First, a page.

Visually it is spectacular - every frame of every scene is a feast for the eyes. In previous Pixar movies they stretched the limits of a certain aspect of 3D animation - Toy Story was about texturing, The Incredibles, Monsters Inc., and Ratatouille did cloth and hair/fur, Finding Nemo was about water. What struck me about Wall-E was the animators’ use of foreground/background, and how they managed to render atmosphere and out-of-focus areas. I don’t think I’ve ever seen an animated movie where the point of focus moves back and forth so dramatically in the frame, and where such shallow depth of field is used to emphasize key elements. It lends an incredible amount of richness to each scene, and they have the used the flexibility of virtual lenses provided by the computer animation form to push this to an extreme. Check out this frame from the trailer of Wall-E’s hands, for example:
Other animated movies, including ones from Pixar, have of course blurred out the backgrounds, there’s nothing unusual there. What I saw for the first time in Wall-E was the artistic use of blurring, and an amazing attention to detail of how blur occurs with real lenses. In a lot of computer animation blurring will be achieved in the same way Photoshop does it - a uniform blurring of all objects based on distance from the virtual lens. But that’s not how physical lenses actually do things. For example specular highlights (small points of light) get de-focused very differently than flat areas of color.
This is a common trick in photography, and lenses which are effective at giving a nice smooth rendering of out of focus areas are highly prized by photographers and are termed as having “good bokeh”. The term was popularized by photographer and critic Mike Johnston, who has written articles about it, evaluated lenses on it, and even written a self-published book. Some lenses, mostly primes (non zooms) do a especially good job of bokeh thanks to a particular combination of lens elements shapes and arrangement, glass coatings, and shape and number of blades used to create the aperture iris.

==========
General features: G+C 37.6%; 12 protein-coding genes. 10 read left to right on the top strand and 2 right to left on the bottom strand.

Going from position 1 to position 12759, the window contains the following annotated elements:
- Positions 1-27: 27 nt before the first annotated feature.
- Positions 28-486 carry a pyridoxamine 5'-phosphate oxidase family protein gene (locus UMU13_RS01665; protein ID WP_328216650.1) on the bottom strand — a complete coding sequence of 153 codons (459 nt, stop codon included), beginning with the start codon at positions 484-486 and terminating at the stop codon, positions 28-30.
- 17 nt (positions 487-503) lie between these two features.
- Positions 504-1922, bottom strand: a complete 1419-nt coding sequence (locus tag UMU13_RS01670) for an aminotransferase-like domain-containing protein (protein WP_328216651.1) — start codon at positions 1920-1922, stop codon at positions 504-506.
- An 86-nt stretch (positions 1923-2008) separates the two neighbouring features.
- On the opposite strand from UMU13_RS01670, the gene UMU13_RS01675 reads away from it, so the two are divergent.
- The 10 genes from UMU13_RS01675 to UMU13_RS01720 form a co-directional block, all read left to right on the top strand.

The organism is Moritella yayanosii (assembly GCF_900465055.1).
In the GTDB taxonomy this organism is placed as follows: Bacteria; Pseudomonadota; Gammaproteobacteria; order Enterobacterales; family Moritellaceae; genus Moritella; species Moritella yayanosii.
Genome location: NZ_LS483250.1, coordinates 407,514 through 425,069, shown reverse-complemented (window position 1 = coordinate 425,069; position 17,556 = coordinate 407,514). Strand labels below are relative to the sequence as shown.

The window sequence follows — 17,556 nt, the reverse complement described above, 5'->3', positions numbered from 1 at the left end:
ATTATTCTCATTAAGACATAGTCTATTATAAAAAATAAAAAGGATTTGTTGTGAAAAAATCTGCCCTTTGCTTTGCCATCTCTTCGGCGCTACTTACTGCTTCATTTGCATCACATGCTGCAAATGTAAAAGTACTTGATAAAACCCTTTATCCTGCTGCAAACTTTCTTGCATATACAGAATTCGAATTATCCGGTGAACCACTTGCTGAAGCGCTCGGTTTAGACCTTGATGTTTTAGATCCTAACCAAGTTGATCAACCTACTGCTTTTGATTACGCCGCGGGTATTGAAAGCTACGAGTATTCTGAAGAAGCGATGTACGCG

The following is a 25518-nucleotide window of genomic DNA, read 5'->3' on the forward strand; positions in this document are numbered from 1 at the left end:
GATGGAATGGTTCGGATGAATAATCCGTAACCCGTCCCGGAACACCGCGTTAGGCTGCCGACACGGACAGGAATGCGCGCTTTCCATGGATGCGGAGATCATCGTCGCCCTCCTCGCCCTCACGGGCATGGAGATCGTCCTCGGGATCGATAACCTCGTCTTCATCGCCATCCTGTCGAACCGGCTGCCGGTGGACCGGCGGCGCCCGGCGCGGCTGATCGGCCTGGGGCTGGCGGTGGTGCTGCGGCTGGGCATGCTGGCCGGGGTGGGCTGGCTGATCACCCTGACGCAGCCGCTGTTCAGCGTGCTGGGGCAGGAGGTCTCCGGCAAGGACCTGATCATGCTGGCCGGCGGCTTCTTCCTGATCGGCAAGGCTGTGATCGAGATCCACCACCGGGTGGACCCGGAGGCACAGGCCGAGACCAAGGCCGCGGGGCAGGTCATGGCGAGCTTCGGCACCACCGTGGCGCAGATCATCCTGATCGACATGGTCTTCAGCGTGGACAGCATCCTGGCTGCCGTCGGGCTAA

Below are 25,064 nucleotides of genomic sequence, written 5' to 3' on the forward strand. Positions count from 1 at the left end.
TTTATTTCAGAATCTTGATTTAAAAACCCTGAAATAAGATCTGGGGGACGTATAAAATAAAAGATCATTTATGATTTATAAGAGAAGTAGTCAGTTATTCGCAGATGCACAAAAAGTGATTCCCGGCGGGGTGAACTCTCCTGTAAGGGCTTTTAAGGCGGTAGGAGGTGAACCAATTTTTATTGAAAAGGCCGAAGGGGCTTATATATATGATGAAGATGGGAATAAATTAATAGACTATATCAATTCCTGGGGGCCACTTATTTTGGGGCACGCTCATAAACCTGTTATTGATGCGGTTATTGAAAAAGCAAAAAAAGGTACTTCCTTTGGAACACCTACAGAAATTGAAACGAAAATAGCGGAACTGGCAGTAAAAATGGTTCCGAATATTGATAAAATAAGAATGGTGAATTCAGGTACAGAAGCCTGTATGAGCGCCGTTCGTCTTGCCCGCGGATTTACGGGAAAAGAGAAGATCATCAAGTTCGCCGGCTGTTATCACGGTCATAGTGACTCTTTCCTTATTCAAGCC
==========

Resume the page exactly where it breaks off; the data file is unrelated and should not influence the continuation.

For example, here is a detail of shot I took of some spools of tapestry thread. Look at how the bokeh is a bit busy, with some doubling of highlights. Not bad for a zoom lens, but not great.
Here’s a photo of one our dogs, Spencer. This has extremely shallow depth of field, less than an inch, which his eyes are within so they are sharp, but everything else is out of focus. This was taken with a Pentax 77mm Limited lens which I was trying out, considered by many one of the best lenses ever made and which produces spectacularly good bokeh, as you can see here.
Seeing it at small size sharpens it up, so here’s a 100% size crop. Creamy!:
And here’s one more from a wedding we attended recently, this time taken with a Pentax 70mm Limited “pancake” lens, which is only about an inch thick and is just a beautiful little lens, though it’s bokeh is not quite as good as the 77.
A few post-scripts:
- If you use a point-and-shoot (digital or film) chances are you won’t get much bokeh. Their sensors are so small that they have very large depth of field and so creating highly out-of-focus areas is almost impossible.
- If you haven’t seen The Diving Bell and the Butterfly, it is an utterly touching movie, visually stunning, and likewise makes fantastic use of bokeh, but in a very different much more impressionistic way.
- If you haven’t seen Wanted, which we also saw this weekend, skip it. Horrible movie. Basically a 2 hour waste of time that makes the case for going postal being a socially acceptable way of dealing with the fact that your life is boring.